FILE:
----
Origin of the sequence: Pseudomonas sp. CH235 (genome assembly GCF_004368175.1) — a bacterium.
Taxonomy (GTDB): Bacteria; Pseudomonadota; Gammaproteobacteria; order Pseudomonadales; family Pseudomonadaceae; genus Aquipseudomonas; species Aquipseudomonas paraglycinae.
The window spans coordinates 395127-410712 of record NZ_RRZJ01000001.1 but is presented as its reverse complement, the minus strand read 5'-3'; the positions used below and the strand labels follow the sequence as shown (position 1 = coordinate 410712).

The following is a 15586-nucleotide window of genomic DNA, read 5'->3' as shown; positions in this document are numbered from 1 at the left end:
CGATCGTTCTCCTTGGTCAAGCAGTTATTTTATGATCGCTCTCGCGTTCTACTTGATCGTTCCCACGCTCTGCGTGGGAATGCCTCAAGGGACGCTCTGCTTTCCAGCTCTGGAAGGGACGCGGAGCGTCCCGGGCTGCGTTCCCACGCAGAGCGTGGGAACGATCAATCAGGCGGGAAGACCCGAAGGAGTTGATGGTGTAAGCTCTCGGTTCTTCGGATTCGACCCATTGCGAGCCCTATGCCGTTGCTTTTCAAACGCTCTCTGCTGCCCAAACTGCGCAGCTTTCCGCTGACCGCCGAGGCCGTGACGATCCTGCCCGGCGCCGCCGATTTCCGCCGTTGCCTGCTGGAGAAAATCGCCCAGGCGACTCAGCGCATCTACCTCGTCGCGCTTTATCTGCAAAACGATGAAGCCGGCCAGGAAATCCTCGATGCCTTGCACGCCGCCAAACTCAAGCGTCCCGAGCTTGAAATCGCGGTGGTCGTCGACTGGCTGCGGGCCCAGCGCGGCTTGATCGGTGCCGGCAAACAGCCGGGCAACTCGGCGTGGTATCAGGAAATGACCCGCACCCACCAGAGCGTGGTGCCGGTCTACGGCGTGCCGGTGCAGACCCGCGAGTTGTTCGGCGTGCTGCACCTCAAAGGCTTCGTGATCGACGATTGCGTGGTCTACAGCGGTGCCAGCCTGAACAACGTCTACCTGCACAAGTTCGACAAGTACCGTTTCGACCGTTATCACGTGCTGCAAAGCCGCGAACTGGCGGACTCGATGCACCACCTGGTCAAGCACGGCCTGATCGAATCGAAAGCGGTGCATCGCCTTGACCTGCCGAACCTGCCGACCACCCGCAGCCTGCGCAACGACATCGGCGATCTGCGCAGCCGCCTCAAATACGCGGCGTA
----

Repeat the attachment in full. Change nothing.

Origin of the sequence: Pseudomonas sp. CH235 (genome assembly GCF_004368175.1) — a bacterium.
Taxonomy (GTDB): Bacteria; Pseudomonadota; Gammaproteobacteria; order Pseudomonadales; family Pseudomonadaceae; genus Aquipseudomonas; species Aquipseudomonas paraglycinae.
The window spans coordinates 395127-410712 of record NZ_RRZJ01000001.1 but is presented as its reverse complement, the minus strand read 5'-3'; the positions used below and the strand labels follow the sequence as shown (position 1 = coordinate 410712).

The following is a 15586-nucleotide window of genomic DNA, read 5'->3' as shown; positions in this document are numbered from 1 at the left end:
CGATCGTTCTCCTTGGTCAAGCAGTTATTTTATGATCGCTCTCGCGTTCTACTTGATCGTTCCCACGCTCTGCGTGGGAATGCCTCAAGGGACGCTCTGCTTTCCAGCTCTGGAAGGGACGCGGAGCGTCCCGGGCTGCGTTCCCACGCAGAGCGTGGGAACGATCAATCAGGCGGGAAGACCCGAAGGAGTTGATGGTGTAAGCTCTCGGTTCTTCGGATTCGACCCATTGCGAGCCCTATGCCGTTGCTTTTCAAACGCTCTCTGCTGCCCAAACTGCGCAGCTTTCCGCTGACCGCCGAGGCCGTGACGATCCTGCCCGGCGCCGCCGATTTCCGCCGTTGCCTGCTGGAGAAAATCGCCCAGGCGACTCAGCGCATCTACCTCGTCGCGCTTTATCTGCAAAACGATGAAGCCGGCCAGGAAATCCTCGATGCCTTGCACGCCGCCAAACTCAAGCGTCCCGAGCTTGAAATCGCGGTGGTCGTCGACTGGCTGCGGGCCCAGCGCGGCTTGATCGGTGCCGGCAAACAGCCGGGCAACTCGGCGTGGTATCAGGAAATGACCCGCACCCACCAGAGCGTGGTGCCGGTCTACGGCGTGCCGGTGCAGACCCGCGAGTTGTTCGGCGTGCTGCACCTCAAAGGCTTCGTGATCGACGATTGCGTGGTCTACAGCGGTGCCAGCCTGAACAACGTCTACCTGCACAAGTTCGACAAGTACCGTTTCGACCGTTATCACGTGCTGCAAAGCCGCGAACTGGCGGACTCGATGCACCACCTGGTCAAGCACGGCCTGATCGAATCGAAAGCGGTGCATCGCCTTGACCTGCCGAACCTGCCGACCACCCGCAGCCTGCGCAACGACATCGGCGATCTGCGCAGCCGCCTCAAATACGCGGCGTA